I bumped into Meredith Gould on Twitter. It seems a lot of people have.
Meredith (I feel I can use her first name, despite not having meet her in person…yet) started a weekly Twitter chat about social media use in churches, using #chsocm to gather people.
When I heard of a book coming out called The Social Media Gospel: Sharing the Good News in New Ways, I was eager to get a review copy. I was even happier when I saw a familiar name on the cover.
I’ve looked at a few books on social media in ministry, and I’ve been disappointed. Some are out of date before they are released, focusing on techniques and platforms and specifics of functionality. Others are so basic they only are a baby step toward using social tools. And sometimes authors dismiss new opportunities without offering ideas of what might now be possible.
Meredith’s small book offers a great deal, both for newbies and technophiles, on both the theoretical and the practical.
She avoids lauding social tools without counting the cost—we are not replacing face-to-face relationships, but rather are complementing them. “Social media has opened up yet another portal for seeing and being seen, for knowing and being known, for being in and belonging to community.” (p27)
Meredith covers the basics, defining social media and giving a basic theological pass at how we must think in this new communications landscape. “Social media platforms make it possible to generate, build, and sustain conversations leading to relationships.” (p56)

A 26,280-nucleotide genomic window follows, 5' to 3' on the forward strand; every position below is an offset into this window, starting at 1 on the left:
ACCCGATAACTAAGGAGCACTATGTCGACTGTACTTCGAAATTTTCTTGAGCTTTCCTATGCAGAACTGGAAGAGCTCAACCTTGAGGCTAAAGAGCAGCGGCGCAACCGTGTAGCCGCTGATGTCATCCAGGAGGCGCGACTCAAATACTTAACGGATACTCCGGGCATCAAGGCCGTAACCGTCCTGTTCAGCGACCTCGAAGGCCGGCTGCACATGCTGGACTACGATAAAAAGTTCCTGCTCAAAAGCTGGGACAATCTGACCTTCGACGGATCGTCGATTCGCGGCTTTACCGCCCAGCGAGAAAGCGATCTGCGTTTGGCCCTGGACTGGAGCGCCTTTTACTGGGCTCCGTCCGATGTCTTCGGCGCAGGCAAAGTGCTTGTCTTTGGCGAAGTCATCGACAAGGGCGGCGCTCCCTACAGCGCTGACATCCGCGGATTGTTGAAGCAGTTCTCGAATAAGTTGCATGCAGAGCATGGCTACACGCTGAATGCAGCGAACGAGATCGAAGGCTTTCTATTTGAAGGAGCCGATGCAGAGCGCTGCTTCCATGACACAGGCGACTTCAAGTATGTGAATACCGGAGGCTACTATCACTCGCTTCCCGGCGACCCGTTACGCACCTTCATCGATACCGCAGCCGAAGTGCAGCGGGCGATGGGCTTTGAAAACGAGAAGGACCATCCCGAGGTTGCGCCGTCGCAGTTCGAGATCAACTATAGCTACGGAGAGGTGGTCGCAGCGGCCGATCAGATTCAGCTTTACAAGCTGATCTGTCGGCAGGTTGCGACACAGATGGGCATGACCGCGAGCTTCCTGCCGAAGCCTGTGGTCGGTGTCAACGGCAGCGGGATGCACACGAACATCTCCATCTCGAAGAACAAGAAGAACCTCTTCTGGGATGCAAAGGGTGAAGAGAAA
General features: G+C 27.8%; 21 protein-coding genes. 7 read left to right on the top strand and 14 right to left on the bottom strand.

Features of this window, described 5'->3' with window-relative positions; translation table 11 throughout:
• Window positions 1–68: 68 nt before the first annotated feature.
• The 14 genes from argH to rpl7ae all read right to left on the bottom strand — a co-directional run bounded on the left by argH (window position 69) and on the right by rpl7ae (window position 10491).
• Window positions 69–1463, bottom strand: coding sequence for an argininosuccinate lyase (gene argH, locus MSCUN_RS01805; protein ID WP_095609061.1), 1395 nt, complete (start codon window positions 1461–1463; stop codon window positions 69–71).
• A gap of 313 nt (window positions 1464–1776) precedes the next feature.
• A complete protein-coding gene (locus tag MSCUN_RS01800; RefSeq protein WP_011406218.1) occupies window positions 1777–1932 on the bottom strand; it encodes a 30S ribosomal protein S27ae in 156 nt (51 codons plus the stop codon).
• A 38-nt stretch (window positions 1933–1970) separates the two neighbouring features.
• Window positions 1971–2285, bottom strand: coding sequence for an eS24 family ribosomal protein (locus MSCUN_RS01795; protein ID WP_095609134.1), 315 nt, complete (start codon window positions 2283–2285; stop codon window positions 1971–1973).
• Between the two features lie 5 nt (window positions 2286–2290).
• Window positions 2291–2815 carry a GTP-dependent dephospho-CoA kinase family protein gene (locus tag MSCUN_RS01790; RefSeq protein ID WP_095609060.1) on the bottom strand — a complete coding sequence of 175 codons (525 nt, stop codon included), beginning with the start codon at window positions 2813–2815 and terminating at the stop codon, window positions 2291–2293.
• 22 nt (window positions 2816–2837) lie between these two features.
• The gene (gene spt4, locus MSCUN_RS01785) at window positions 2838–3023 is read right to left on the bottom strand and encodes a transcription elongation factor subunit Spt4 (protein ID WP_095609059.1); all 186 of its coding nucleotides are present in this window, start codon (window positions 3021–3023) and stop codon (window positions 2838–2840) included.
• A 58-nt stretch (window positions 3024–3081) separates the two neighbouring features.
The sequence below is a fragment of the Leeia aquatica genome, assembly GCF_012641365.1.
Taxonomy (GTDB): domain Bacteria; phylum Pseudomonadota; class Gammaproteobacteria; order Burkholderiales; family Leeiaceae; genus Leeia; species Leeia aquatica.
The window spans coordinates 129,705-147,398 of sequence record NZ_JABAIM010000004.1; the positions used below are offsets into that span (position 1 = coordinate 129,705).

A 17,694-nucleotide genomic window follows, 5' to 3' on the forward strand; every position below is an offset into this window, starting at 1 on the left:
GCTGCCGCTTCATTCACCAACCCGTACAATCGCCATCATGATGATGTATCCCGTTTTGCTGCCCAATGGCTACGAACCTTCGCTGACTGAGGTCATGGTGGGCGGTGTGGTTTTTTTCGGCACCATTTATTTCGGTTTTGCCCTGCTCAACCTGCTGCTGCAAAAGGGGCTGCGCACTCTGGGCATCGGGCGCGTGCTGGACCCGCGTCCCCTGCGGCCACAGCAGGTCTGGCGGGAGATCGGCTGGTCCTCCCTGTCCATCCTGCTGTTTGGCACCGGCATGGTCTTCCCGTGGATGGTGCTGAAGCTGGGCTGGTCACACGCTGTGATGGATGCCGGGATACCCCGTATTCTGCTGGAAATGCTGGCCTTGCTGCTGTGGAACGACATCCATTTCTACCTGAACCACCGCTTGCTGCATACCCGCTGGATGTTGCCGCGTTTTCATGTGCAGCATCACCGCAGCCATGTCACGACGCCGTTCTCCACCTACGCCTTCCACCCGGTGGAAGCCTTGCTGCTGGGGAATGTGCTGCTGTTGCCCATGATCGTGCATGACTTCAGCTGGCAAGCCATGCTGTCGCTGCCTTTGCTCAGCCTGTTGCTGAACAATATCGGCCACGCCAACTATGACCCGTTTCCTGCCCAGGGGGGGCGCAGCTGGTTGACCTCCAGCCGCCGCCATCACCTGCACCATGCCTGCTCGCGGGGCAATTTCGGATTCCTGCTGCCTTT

The Social Media Gospel seethes with a ministry perspective, that we are to love others, to share truth, and to build each other up in digital spaces.
Meanwhile, we must think carefully about why we’re using social media, answering, “What are we trying to accomplish in this?” And there are brief, helpful chapters on whether and how to use a blog, Facebook, Twitter, Pinterest, and YouTube, as well as how to integrate and manage multiple platforms.
Meredith also coaches appropriately against jargon and toward more effective writing for online platforms (e.g. short sentences and paragraphs, active voicing, etc.).
I don’t agree with everything in The Social Media Gospel, however. For example, Meredith seems to think Facebook is not a place to tell stories (p56). But I find in my personal and professional life, a photo and a “microstory” goes a long way in generating conversation, exactly the strength of social tools.
In sum, though, this is a great little book for people considering how to use social media effectively to complement their ministry, whether in congregational or other personal contexts. It’s basic enough for neophytes and still gave me some ideas to try as an experienced practitioner.